Arlene Lyons
Owner, Paul Mitchell the School Esani & Sacramento

 

AACS recently spoke with Arlene Lyons, owner of Paul Mitchell the School Esani & Sacramento. Lyons shared her journey from a career as a marketing executive in corporate finance, to that as a cosmetology school owner on both coasts – and the discovery of her true passion along the way.  

“I got started in the world of cosmetology education when the ‘entrepreneurial bug’ bit after 12 very successful years in executive leadership in the financial services industry. Once I decided to take the bold step from executive to entrepreneur, I gravitated to the beauty industry because of my own disappointing salon service experiences.” 

Lyons was determined to take her negative experiences and transform them into something positive to make real change. “I was driven to bring to the industry my extensive business experience, passion for customer service, and vision for a more inclusive and integrated service experience. I soon figured out that I needed to start at the foundation – beauty education.”

With a determined attitude and an entrepreneurial spirit, Lyons started from the ground up and found Paul Mitchell along the way. “I visited one of the first Paul Mitchell Schools and soon after met the Dean and Founder of Paul Mitchell Schools, Winn Claybaugh, and the rest is history. I fell in love with the Paul Mitchell culture, the visionary education model, and the people behind the brand. I immediately knew that owning a Paul Mitchell School was the way forward on my new entrepreneurial journey. And so, with no experience whatsoever in cosmetology or education, I made the life-changing decision to open a Paul Mitchell School in the suburbs of Atlanta.” 

Building a Brand

Lyons and her co-owner Ozzie Moore are now the proud owners of two Paul Mitchell Schools: their flagship school Esani in Atlanta, and a second location in Sacramento. “Our brand, ESANI, stands for Empowerment through Science, Art, Nurturing, and Innovation. This is the DNA of our schools. Our Team shows up every single day with a purpose and passion for transforming lives and empowering our students to be the best that they can be.” 

Lyons says her schools thrive on diversity and inclusion; in fact, on any given day you can find her students working on natural hairstyling, so their students are comfortable with all hair textures. “We even offer an advanced training on European techniques from one of our world-renowned education partners, which we take to a whole new level each year through the opportunity for a study abroad experience in Europe.” Lyons’ goal is ultimately to see more diversity represented in the education, imagery, branding, and boardrooms of the beauty industry – and she knows that her role as a school owner gives her an opportunity to fight for that cause. “I am humbled to be in an industry that attracts a significant number of black women and other diverse people, where my success as a black female entrepreneur can be a shining example to the next generation of leaders.”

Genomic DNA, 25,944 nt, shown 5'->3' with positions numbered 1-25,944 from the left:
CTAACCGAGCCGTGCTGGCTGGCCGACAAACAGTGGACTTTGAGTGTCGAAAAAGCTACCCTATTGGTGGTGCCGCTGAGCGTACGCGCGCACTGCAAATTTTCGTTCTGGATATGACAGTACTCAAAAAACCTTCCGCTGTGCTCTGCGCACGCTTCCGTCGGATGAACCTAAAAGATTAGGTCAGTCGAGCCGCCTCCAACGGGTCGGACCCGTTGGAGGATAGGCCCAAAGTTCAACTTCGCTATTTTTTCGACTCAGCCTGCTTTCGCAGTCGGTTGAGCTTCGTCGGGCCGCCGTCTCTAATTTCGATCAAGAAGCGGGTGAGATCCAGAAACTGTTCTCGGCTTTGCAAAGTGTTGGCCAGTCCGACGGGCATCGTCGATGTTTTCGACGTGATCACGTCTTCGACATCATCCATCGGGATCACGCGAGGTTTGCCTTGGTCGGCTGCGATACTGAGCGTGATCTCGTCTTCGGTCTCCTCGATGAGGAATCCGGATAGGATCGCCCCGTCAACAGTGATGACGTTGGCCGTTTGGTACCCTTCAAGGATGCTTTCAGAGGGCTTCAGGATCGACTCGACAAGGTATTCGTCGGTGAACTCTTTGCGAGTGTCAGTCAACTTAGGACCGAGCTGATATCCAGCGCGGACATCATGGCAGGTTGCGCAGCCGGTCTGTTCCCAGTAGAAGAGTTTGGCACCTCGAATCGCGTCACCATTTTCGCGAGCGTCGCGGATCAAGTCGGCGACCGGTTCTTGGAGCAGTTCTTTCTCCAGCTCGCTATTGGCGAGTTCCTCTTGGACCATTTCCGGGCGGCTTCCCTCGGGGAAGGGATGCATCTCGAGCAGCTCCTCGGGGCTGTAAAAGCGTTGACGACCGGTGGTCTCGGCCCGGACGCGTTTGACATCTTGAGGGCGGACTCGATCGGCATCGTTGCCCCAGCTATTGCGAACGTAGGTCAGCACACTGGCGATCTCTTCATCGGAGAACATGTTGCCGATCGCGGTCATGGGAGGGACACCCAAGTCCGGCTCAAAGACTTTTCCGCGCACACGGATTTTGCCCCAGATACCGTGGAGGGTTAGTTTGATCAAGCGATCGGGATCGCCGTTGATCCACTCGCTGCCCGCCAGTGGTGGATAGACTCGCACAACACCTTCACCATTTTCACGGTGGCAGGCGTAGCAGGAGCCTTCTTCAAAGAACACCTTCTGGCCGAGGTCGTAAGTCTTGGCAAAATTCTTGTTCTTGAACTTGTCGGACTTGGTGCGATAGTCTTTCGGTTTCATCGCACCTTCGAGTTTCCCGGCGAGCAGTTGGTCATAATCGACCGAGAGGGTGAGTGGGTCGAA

Finding Inspiration

When asked who inspires her, Lyons noted her parents – both of whom were lifelong educators. “My parents had a transformative impact on the lives of hundreds of young people in my home island of Tobago.”  She is also inspired by Madam C.J. Walker, “the perfect historical role model for blending creative talent with an enterprising spirit.” 

However, the most powerful inspiration that keeps Lyons going each day is having a front-row seat to her students’ transformations. “Some of our students come to us with big dreams but broken spirits; having had to battle unimaginable odds like homelessness, domestic abuse, and so much more. In many cases, our schools are their only safe haven. Our care and compassion are the only motivation they have, and their chosen trade is (in their minds at least) their only ticket to a happy and productive life. Seeing these future professionals graduate and fulfill their dreams as professionals, salon/spa owners, educators, and even school owners in the beauty industry is all the inspiration I need to keep me going.” 

With her determined spirit, it is no surprise that Lyons was recognized by her colleagues and industry peers. She is recipient of a Caribbean Outlier Award presented by Malcolm Gladwell in 2012, numerous Modern Salon Excellence in Education awards, and most recently, she won the AACS School of the Year award in 2023. “It’s so gratifying to see my ‘labor of love’ validated,” said Lyons. 

A Labor of Love

And it truly is a ‘labor of love’ as she puts it – “my job isn’t just a job – it’s a calling.” What started as a goal to elevate the quality of service in the industry, turned into a realization of her true passion: to inspire positive change in the lives of others. “What I love most is mentoring and empowering ordinary people to find their greatness and to fulfill their own true purpose in life.” 

Naturally, with any passion project comes challenges. Lyons noted the unjustified attacks and misguided regulations against the industry as her biggest career challenge. Luckily, AACS has been there to help defend these schools. “AACS has been an invaluable resource for navigating these challenging times as we fight against the various regulatory threats to our industry. AACS has provided us with an opportunity to pool resources, network, stay abreast of developments, and use the power of our collective passion to advocate for the change we all aspire to see.” 

Though the industry presents unique challenges to school owners, Lyons is not defeated. “In spite of the regulatory challenges, I am confident in the future of our industry as long as we have the courage of our convictions to fight for what is right and the spirit of innovation so we can adapt. Our students, the future of our industry, are counting on us.”